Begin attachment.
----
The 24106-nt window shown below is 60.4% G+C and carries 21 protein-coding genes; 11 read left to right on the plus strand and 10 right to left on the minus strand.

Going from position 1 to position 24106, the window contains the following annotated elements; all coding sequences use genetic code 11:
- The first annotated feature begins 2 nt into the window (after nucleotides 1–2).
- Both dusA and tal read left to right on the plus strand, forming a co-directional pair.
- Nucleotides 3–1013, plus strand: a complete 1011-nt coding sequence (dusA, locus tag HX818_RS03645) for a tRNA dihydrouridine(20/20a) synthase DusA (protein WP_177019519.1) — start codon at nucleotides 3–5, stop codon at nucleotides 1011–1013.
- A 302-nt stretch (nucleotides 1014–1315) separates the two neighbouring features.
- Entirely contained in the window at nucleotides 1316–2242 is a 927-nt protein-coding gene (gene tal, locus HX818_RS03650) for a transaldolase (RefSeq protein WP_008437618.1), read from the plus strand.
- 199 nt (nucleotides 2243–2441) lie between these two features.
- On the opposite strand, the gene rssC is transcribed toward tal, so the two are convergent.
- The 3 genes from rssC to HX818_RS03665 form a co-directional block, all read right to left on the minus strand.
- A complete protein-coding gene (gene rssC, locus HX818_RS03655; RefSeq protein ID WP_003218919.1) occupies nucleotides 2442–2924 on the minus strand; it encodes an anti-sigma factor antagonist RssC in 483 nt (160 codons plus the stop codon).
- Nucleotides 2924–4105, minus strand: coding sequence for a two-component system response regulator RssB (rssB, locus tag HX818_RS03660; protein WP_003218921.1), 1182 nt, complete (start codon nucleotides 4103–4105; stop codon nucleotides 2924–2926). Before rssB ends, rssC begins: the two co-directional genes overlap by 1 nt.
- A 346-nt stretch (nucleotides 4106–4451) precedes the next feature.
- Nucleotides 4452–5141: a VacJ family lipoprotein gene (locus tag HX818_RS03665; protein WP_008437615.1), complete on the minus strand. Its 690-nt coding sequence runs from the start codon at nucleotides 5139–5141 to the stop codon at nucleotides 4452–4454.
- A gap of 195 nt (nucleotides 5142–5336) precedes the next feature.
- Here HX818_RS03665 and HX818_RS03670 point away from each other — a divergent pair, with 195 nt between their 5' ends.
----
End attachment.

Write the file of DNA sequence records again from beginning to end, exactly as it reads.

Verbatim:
The 24106-nt window shown below is 60.4% G+C and carries 21 protein-coding genes; 11 read left to right on the plus strand and 10 right to left on the minus strand.

Going from position 1 to position 24106, the window contains the following annotated elements; all coding sequences use genetic code 11:
- The first annotated feature begins 2 nt into the window (after nucleotides 1–2).
- Both dusA and tal read left to right on the plus strand, forming a co-directional pair.
- Nucleotides 3–1013, plus strand: a complete 1011-nt coding sequence (dusA, locus tag HX818_RS03645) for a tRNA dihydrouridine(20/20a) synthase DusA (protein WP_177019519.1) — start codon at nucleotides 3–5, stop codon at nucleotides 1011–1013.
- A 302-nt stretch (nucleotides 1014–1315) separates the two neighbouring features.
- Entirely contained in the window at nucleotides 1316–2242 is a 927-nt protein-coding gene (gene tal, locus HX818_RS03650) for a transaldolase (RefSeq protein WP_008437618.1), read from the plus strand.
- 199 nt (nucleotides 2243–2441) lie between these two features.
- On the opposite strand, the gene rssC is transcribed toward tal, so the two are convergent.
- The 3 genes from rssC to HX818_RS03665 form a co-directional block, all read right to left on the minus strand.
- A complete protein-coding gene (gene rssC, locus HX818_RS03655; RefSeq protein ID WP_003218919.1) occupies nucleotides 2442–2924 on the minus strand; it encodes an anti-sigma factor antagonist RssC in 483 nt (160 codons plus the stop codon).
- Nucleotides 2924–4105, minus strand: coding sequence for a two-component system response regulator RssB (rssB, locus tag HX818_RS03660; protein WP_003218921.1), 1182 nt, complete (start codon nucleotides 4103–4105; stop codon nucleotides 2924–2926). Before rssB ends, rssC begins: the two co-directional genes overlap by 1 nt.
- A 346-nt stretch (nucleotides 4106–4451) precedes the next feature.
- Nucleotides 4452–5141: a VacJ family lipoprotein gene (locus tag HX818_RS03665; protein WP_008437615.1), complete on the minus strand. Its 690-nt coding sequence runs from the start codon at nucleotides 5139–5141 to the stop codon at nucleotides 4452–4454.
- A gap of 195 nt (nucleotides 5142–5336) precedes the next feature.
- Here HX818_RS03665 and HX818_RS03670 point away from each other — a divergent pair, with 195 nt between their 5' ends.